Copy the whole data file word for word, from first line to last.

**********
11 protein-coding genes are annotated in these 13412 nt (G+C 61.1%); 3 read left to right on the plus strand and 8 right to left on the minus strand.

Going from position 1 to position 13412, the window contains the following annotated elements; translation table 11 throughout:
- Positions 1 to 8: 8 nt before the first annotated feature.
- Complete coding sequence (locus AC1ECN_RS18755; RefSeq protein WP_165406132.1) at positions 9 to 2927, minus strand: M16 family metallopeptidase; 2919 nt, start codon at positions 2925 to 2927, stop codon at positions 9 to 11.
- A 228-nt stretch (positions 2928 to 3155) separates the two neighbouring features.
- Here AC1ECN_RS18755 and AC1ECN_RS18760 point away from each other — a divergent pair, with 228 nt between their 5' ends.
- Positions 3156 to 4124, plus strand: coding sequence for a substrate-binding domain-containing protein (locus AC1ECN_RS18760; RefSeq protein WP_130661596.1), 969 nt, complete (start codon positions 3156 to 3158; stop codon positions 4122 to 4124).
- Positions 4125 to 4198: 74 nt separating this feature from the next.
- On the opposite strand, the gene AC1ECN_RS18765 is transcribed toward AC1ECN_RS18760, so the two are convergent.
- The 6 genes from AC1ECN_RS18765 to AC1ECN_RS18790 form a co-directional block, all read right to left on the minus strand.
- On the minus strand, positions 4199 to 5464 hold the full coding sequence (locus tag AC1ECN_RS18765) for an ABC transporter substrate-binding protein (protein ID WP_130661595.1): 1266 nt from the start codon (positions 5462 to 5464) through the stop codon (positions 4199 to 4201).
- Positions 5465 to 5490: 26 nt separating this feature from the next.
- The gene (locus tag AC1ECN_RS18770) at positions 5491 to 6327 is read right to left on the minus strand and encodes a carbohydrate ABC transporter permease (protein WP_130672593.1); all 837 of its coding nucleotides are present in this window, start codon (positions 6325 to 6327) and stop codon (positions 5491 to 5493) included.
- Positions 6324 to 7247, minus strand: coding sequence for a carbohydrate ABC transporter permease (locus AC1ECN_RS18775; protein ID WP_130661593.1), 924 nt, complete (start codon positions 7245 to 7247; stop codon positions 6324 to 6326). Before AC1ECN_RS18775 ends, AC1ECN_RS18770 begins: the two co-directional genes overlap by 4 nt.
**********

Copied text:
11 protein-coding genes are annotated in these 13412 nt (G+C 61.1%); 3 read left to right on the plus strand and 8 right to left on the minus strand.

Going from position 1 to position 13412, the window contains the following annotated elements; translation table 11 throughout:
- Positions 1 to 8: 8 nt before the first annotated feature.
- Complete coding sequence (locus AC1ECN_RS18755; RefSeq protein WP_165406132.1) at positions 9 to 2927, minus strand: M16 family metallopeptidase; 2919 nt, start codon at positions 2925 to 2927, stop codon at positions 9 to 11.
- A 228-nt stretch (positions 2928 to 3155) separates the two neighbouring features.
- Here AC1ECN_RS18755 and AC1ECN_RS18760 point away from each other — a divergent pair, with 228 nt between their 5' ends.
- Positions 3156 to 4124, plus strand: coding sequence for a substrate-binding domain-containing protein (locus AC1ECN_RS18760; RefSeq protein WP_130661596.1), 969 nt, complete (start codon positions 3156 to 3158; stop codon positions 4122 to 4124).
- Positions 4125 to 4198: 74 nt separating this feature from the next.
- On the opposite strand, the gene AC1ECN_RS18765 is transcribed toward AC1ECN_RS18760, so the two are convergent.
- The 6 genes from AC1ECN_RS18765 to AC1ECN_RS18790 form a co-directional block, all read right to left on the minus strand.
- On the minus strand, positions 4199 to 5464 hold the full coding sequence (locus tag AC1ECN_RS18765) for an ABC transporter substrate-binding protein (protein ID WP_130661595.1): 1266 nt from the start codon (positions 5462 to 5464) through the stop codon (positions 4199 to 4201).
- Positions 5465 to 5490: 26 nt separating this feature from the next.
- The gene (locus tag AC1ECN_RS18770) at positions 5491 to 6327 is read right to left on the minus strand and encodes a carbohydrate ABC transporter permease (protein WP_130672593.1); all 837 of its coding nucleotides are present in this window, start codon (positions 6325 to 6327) and stop codon (positions 5491 to 5493) included.
- Positions 6324 to 7247, minus strand: coding sequence for a carbohydrate ABC transporter permease (locus AC1ECN_RS18775; protein ID WP_130661593.1), 924 nt, complete (start codon positions 7245 to 7247; stop codon positions 6324 to 6326). Before AC1ECN_RS18775 ends, AC1ECN_RS18770 begins: the two co-directional genes overlap by 4 nt.